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Yale University – Sterling Memorial Library

On a sunny day, I made my way to New Haven to soak up some architectural inspiration. Even before I set one foot into the Nave of this renowned facility, a Yalie provided me with some interesting facts and figures. Of the 40 libraries that grace the Yale University Campus, the Sterling Memorial Library is one of the most elaborate buildings on campus. Designed by James Gamble Rogers in the architectural style of Gothic Revival and completed in 1931.

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The exterior stonework has the look of building twice its age, mainly due to Roger’s trick of splashing acid on the stone to simulate age. The structure features extravagant leaded stained glass, intricate gargoyles, ornamental ceilings, and a giant fresco. These lavish adornments are only triumphed by the library’s 3000 plus hand-crafted leaded glass windows. The windows, like the 4 million volumes housed in the building, present everything from history, to nature, and fiction.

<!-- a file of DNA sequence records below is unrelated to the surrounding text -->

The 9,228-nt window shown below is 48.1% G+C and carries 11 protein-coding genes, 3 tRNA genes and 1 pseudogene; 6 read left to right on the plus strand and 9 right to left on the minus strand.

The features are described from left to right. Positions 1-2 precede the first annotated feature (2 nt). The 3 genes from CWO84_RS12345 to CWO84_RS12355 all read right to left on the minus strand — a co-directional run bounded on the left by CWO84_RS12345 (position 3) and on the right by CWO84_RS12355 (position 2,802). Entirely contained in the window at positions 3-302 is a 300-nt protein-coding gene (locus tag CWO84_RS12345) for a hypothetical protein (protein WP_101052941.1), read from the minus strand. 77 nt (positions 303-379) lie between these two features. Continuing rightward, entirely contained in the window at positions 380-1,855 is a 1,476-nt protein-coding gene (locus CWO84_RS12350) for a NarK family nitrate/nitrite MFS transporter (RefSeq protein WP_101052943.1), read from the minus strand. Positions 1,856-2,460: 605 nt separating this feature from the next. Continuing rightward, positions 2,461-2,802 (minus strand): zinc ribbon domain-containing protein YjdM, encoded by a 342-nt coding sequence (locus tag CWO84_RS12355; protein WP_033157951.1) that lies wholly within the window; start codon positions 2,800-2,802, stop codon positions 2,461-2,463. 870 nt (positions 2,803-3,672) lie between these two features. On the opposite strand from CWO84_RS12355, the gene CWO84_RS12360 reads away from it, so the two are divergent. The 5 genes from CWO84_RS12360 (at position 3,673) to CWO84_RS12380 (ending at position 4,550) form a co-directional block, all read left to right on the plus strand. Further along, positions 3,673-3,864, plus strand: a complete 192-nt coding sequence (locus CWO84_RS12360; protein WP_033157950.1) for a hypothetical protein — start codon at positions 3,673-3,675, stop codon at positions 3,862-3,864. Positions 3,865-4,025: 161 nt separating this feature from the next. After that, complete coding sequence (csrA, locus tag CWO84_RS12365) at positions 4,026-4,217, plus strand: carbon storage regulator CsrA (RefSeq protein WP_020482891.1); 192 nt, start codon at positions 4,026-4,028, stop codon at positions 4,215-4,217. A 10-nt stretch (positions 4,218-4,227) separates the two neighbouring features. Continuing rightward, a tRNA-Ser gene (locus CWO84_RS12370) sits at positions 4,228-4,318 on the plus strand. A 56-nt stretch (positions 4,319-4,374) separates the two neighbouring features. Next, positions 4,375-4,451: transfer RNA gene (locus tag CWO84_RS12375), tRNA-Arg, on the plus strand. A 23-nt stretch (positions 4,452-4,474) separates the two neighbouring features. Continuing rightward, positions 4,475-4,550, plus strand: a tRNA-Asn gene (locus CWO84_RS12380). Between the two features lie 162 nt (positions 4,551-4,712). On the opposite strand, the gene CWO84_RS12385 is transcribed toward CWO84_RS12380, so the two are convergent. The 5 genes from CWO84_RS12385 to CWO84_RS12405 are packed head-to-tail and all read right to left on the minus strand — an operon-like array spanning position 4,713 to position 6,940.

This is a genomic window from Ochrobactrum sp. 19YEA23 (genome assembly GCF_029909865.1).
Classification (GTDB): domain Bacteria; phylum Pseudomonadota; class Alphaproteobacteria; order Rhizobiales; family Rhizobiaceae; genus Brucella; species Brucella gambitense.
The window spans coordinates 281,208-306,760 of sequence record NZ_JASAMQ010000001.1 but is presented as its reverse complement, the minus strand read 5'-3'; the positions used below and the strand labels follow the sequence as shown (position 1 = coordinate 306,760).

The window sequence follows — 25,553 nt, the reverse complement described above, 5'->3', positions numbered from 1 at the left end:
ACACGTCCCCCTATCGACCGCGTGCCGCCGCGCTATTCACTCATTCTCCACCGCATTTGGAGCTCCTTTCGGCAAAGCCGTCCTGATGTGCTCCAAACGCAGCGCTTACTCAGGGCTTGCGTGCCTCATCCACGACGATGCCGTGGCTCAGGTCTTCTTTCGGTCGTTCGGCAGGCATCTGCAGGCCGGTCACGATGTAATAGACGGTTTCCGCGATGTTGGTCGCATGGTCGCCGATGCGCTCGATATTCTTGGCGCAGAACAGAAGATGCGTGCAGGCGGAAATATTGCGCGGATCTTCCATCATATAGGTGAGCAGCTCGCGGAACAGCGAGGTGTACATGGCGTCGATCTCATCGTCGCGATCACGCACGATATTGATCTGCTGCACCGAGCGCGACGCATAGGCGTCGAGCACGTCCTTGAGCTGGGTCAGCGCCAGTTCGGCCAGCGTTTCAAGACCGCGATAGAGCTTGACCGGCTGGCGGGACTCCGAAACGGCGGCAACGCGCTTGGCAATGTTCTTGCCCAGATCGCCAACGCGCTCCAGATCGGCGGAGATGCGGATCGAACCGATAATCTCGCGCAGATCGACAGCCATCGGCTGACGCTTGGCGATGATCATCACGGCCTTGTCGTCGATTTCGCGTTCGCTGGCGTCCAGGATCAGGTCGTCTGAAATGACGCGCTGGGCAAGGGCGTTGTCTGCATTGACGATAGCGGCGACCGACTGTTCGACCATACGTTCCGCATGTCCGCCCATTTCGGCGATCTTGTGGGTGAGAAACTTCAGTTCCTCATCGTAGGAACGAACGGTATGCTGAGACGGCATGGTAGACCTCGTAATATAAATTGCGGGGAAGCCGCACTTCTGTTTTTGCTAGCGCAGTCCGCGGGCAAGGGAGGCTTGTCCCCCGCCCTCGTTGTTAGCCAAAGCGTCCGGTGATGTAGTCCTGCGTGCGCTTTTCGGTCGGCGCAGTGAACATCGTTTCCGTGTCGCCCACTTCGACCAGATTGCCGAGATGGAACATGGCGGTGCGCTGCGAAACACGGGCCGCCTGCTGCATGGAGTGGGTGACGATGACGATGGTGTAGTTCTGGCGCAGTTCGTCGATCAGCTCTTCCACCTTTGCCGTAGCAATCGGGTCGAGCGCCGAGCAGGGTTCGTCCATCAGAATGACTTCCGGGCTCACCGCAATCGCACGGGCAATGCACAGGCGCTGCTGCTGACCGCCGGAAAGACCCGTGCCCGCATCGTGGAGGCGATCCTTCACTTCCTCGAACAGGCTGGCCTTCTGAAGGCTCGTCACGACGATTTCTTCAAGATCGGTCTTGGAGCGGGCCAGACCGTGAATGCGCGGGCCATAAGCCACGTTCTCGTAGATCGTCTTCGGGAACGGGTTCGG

Once inside the Nave, I better understood Gothic Revival architecture, the space was created in the image of a Gothic Cathedral. Only the pews are missing. To the right, are antique card catalog cases. To the left, desks and monitors with internet access. Straight up, ornamental vaulted ceiling provide the impression of height and grandeur.  Straight ahead, the Alma Mater fresco called me to approach the alter-like circulation desk and examine paintings’ academic subject matter.

Every space in the building, including the Franke Periodicals Room, Starr Reading Room, Irving Gilmore Music Library, is a wealth of inspiration.